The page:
With many schools opening their doors to students this week, Education Expert, Karl Brown discusses Prime Minister Boris Johnson’s pledge of £1 billion to fund 50 major school building projects in England and a further £560 million to repair aging school buildings.

On the face of it, Prime Minister Boris Johnson’s pledge of £1 billion to fund 50 major school building projects in England and a further £560 million to repair school buildings is welcome news. There is no denying that many of our school buildings are ageing, dilapidated, and in need of repairs. Add to this, we desperately need more school spaces to accommodate growing pupil numbers up and down the country.

However, it may surprise some to find out that not much of Boris’s New Deal is actually new. In fact, this “new” funding forms part of a £14 billion funding boost for schools that was announced last year. On top of this, an analysis recently carried out by the House of Commons library shows that about 50% of this budget will be used for teacher pay rises. This suggests that the promise of extra cash isn’t quite what it appears.

Much of the existing school estate is over 40 years old and 60% was built before 1976. In 2017, the National Audit Office (NAO) announced it would cost £6.7 billion to bring the country’s schools to a ‘satisfactory’ level, with a further £7.1 billion needed to restore them to ‘good’ condition. This clearly shows that the £14 billion in and of itself is enough for the sole purpose of bringing our current stock up to acceptable standards. What we need now is a commitment from the Government to make additional funds available for that purpose – and that purpose alone.

Of course, the focus needs to continue to be on creating new low energy school buildings and decarbonisation of the grid will help us meet our 2050 zero-carbon targets. But, in addition, what would help is for more attention to be paid to retrofitting existing school buildings, which can help significantly reduce energy needs and avoid the emissions that come with new construction. With our industry responsible for 39% of global carbon emissions, collectively achieving more of a balance is imperative.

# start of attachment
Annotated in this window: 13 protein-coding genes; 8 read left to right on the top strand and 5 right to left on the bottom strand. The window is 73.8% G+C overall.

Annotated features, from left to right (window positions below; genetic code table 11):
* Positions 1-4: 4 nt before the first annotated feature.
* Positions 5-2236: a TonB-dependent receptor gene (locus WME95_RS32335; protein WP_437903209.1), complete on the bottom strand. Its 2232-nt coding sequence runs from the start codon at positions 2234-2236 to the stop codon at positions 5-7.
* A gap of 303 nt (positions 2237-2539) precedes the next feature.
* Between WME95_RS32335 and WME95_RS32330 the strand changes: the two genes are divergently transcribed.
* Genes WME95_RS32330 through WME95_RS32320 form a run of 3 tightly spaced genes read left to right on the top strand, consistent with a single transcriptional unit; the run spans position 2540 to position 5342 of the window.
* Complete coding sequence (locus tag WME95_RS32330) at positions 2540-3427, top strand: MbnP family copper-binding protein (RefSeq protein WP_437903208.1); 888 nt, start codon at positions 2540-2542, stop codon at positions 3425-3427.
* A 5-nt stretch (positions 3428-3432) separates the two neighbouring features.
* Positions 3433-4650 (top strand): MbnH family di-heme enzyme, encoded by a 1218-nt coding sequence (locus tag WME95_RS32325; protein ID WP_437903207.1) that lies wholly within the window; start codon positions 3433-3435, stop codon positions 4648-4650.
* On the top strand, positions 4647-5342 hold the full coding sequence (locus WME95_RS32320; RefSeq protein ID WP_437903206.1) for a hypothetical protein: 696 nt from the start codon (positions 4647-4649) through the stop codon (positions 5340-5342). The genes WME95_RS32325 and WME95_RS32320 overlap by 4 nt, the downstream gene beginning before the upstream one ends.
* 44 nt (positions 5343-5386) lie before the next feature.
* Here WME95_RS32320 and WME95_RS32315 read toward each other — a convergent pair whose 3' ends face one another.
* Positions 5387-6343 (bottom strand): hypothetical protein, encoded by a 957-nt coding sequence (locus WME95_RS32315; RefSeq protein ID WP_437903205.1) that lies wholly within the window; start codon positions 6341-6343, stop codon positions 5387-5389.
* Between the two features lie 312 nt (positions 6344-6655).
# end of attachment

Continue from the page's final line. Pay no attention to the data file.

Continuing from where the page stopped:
“Retrofit first” has been a key focus for HLM as we aim for all our projects to meet the RIBA Sustainable Outcomes by 2025. This strategy includes:

  • Prioritising deep retrofit of existing buildings
  • Prioritising ‘Fabric First’ principles for building form and envelope
  • Fine tuning internal environment with efficient mechanical systems
  • Providing responsive local controls
  • Offsetting remaining carbon through recognised schemes (just relying on decarbonisation of the grid as a panacea isn’t enough)

We are working hard to help our clients better understand the existing condition, utilisation and potential of their buildings and estates. With our in-house sustainability team, we can advise on key areas, including:

  • Post Occupancy Evaluation, utilising our Digital Toolkit
  • Building fabric
  • Existing heating systems
  • Daylight levels
  • Renewable energy

Through our expertise on existing performance, we can advise on the necessary improvements and associated capital costs, payback periods, potential energy savings, and whole-life carbon emissions. We can then create a business case as part of a sustainable estate strategy with a prioritised list of improvements to be taken forward and identify any potential disposal strategy.

Where new school buildings are then deemed necessary, both as a replacement for existing buildings and to create new school spaces, we must continue to embrace the move towards zero-carbon buildings utilising Modern Methods of Construction as well as achieving the standards set out in the RIBA Sustainable Outcomes.

The funding announcement is a start, but the Government still needs to do much more to support teachers and children in achieving their potential.

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